Hospice volunteers can do much to relieve the stress that comes from coping with a life limiting illness. Perhaps their greatest role is that of a listener ~ someone to talk to who understands and will provide support for the difficult decisions to be made. Many times, the volunteer, as a trust-worthy friend, can provide an outlet for the normal frustrations a caregiver is feeling.
Hospice families can request a hospice volunteer at any time. Many families develop lasting friendships with their volunteer. Others may use the services of a volunteer only once or twice during a time of special need. Whatever the situation, VNA HOSPICE makes every effort to match the particular needs of a family with the talents of a trained volunteer who can meet that need.
Volunteers are never asked to give around-the-clock service. Most are asked to give 3-4 hours each week while serving a family. Some choose to do more. It all depends on the availability and willingness of the volunteer to serve.
Most volunteers will report that they feel they receive so much more than they give.
What You Can Do To Become a Volunteer
Schedule a time to take the volunteer training. Trainings are offered throughout the service area of Southeast Missouri at times and places most convenient for those wishing to know more about hospice.
You must take the training before making the decision to become a VNA Hospice Volunteer. We want you to know and understand what you are volunteering to do before you make a commitment.
You will be given a training manual. You will be encouraged to keep this manual as a personal resource after you complete the training. You will receive quarterly newsletters that contain updated information and educational material throughout the year. Most choose to include these newsletters in their manual.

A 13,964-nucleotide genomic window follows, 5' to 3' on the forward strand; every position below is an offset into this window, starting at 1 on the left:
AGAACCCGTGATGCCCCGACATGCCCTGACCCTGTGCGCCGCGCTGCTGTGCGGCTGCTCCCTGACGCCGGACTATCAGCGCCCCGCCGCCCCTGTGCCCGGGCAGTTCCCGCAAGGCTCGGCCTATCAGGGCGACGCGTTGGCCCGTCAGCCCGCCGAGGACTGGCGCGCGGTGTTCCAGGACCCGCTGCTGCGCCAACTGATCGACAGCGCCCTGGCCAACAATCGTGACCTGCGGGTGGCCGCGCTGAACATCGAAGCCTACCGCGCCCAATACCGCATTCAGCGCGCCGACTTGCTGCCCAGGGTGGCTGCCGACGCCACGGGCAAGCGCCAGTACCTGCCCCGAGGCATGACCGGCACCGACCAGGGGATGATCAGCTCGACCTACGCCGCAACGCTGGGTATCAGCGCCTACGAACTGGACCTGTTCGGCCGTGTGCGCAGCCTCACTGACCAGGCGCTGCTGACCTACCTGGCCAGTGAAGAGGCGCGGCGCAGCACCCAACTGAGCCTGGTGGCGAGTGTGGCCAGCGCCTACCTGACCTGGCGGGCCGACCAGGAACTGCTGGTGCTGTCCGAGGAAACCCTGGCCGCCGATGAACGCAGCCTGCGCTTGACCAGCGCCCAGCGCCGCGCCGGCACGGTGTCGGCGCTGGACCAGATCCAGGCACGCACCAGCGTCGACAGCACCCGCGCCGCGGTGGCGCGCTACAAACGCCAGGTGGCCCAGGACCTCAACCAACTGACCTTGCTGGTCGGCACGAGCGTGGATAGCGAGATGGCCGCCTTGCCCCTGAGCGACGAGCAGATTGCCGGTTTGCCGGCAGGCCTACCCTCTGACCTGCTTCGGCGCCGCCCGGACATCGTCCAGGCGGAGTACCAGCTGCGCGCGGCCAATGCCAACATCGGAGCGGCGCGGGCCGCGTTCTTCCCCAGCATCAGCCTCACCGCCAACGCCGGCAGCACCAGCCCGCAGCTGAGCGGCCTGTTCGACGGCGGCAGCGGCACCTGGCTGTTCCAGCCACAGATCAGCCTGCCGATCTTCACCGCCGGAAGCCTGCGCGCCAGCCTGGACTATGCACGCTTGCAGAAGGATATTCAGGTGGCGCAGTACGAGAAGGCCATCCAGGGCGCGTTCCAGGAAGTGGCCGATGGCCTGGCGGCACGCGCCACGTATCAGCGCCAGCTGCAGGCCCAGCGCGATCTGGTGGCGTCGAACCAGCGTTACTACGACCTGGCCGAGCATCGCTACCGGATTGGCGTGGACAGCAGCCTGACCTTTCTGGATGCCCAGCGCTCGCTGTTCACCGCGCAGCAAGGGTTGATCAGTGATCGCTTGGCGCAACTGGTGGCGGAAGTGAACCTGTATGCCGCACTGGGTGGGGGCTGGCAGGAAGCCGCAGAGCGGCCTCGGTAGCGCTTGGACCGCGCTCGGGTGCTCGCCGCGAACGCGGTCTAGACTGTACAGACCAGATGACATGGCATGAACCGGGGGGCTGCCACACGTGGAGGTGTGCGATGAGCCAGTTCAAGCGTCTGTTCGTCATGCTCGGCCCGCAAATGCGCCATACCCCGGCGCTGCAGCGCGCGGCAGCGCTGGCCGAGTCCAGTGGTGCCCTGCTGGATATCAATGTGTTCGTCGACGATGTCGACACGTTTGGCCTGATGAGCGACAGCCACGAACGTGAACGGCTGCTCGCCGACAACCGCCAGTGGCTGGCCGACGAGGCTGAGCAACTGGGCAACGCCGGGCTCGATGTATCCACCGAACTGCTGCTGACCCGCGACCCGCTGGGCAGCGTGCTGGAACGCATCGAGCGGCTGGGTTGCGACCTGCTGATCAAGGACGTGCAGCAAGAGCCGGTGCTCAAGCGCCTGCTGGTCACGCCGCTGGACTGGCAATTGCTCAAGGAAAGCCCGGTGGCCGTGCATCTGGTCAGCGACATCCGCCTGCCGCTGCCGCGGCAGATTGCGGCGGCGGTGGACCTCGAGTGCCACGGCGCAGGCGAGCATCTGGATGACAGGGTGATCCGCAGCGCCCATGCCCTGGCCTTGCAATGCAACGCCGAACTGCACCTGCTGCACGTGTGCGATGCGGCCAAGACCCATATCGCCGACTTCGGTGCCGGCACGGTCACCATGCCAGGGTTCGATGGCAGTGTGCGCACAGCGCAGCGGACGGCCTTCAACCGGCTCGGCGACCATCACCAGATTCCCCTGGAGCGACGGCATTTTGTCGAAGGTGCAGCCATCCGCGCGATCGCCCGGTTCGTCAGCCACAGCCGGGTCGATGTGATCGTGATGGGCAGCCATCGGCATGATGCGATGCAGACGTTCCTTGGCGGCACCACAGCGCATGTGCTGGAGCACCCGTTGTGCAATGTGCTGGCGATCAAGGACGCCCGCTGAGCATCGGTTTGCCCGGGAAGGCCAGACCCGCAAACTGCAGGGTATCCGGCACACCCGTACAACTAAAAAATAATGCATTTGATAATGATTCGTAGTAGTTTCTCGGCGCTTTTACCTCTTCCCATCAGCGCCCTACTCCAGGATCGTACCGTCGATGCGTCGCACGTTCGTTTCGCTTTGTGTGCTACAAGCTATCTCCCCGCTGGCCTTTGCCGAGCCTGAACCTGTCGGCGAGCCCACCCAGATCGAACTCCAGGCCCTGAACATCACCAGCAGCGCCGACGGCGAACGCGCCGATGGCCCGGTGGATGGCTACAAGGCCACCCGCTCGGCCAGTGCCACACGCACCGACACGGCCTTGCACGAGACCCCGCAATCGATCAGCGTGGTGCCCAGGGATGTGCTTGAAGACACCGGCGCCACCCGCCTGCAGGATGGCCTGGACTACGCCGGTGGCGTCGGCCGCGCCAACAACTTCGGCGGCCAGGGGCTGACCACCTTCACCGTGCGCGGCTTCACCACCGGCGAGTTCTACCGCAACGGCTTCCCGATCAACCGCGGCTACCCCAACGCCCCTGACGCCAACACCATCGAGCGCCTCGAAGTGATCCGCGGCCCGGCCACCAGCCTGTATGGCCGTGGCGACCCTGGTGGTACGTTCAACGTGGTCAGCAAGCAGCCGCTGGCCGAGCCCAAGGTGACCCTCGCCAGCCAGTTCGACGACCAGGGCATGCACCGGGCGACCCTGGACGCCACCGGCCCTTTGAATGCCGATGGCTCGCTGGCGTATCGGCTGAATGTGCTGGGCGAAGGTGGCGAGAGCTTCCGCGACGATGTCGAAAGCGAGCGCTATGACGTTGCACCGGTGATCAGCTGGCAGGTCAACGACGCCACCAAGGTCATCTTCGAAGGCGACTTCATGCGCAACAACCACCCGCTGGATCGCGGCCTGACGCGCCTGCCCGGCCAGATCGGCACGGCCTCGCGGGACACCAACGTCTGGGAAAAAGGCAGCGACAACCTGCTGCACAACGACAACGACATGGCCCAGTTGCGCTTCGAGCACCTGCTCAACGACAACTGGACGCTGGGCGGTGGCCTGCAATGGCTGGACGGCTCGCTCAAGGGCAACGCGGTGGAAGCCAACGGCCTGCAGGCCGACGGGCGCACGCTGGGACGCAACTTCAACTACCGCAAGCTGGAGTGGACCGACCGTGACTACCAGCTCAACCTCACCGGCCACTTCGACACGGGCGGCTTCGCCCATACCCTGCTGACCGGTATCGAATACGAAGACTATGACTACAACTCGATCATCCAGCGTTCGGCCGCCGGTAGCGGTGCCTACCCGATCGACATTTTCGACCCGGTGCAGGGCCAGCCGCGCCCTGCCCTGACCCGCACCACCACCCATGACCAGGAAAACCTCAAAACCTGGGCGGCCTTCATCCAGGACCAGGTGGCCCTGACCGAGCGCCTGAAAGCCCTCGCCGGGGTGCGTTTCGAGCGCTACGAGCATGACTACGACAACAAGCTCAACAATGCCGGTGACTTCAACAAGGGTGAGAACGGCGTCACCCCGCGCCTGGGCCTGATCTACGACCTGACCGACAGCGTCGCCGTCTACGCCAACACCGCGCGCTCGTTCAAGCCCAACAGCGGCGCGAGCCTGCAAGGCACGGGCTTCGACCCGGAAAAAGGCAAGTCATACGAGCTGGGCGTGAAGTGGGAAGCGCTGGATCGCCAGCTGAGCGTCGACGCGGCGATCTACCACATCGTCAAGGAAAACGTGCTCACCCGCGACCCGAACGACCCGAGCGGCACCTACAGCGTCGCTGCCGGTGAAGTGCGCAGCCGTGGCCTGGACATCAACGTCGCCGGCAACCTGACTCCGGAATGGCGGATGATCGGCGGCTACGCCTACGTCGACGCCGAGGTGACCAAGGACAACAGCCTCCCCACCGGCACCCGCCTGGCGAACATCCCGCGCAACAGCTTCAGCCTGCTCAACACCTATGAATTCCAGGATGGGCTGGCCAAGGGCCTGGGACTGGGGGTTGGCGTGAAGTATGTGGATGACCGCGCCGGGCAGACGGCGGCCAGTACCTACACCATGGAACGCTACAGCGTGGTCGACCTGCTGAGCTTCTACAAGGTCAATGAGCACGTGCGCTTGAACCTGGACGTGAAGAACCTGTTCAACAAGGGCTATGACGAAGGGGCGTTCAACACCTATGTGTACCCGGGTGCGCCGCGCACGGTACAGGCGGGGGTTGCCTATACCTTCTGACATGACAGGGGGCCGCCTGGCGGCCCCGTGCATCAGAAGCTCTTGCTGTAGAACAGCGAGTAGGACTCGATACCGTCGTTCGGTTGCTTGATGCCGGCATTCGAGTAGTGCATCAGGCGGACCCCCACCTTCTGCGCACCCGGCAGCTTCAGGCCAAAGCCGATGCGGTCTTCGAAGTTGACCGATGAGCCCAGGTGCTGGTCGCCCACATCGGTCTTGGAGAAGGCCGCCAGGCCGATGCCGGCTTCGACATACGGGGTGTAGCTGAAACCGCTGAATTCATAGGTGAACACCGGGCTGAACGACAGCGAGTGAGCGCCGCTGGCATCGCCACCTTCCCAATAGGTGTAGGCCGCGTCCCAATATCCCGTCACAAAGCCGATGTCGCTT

Once you have completed the training, you will be asked to complete an application just as any new employee of VNA. Background and reference checks will be made to help verify your ability to serve. You will have a private interview during which you may ask specific questions and finalize your understanding of the role you are applying to fill. The interviewer will ask you to outline your interests and preferences so as to determine how you choose to donate your time and energy. You may continue to serve for as long or short a time as you choose.
Your “pay” will be the most sincere “Thank you” from patients, their families and the clinical staff. Most of your friends will make comments that they “could never do that.” Know that you are special. A monetary value could never be placed on the good you will do. No one else could ever do the work in exactly the same way as you will. We believe that our Creator has a special mission for each of us and that we are placed where we are needed at precisely the right time. Hopefully, your time to consider volunteering with VNA Hospice is today. May God bless and guide you all the days of your life.
Call VNA Hospice and ask to speak to the Volunteer Coordinator or you can email firstname.lastname@example.org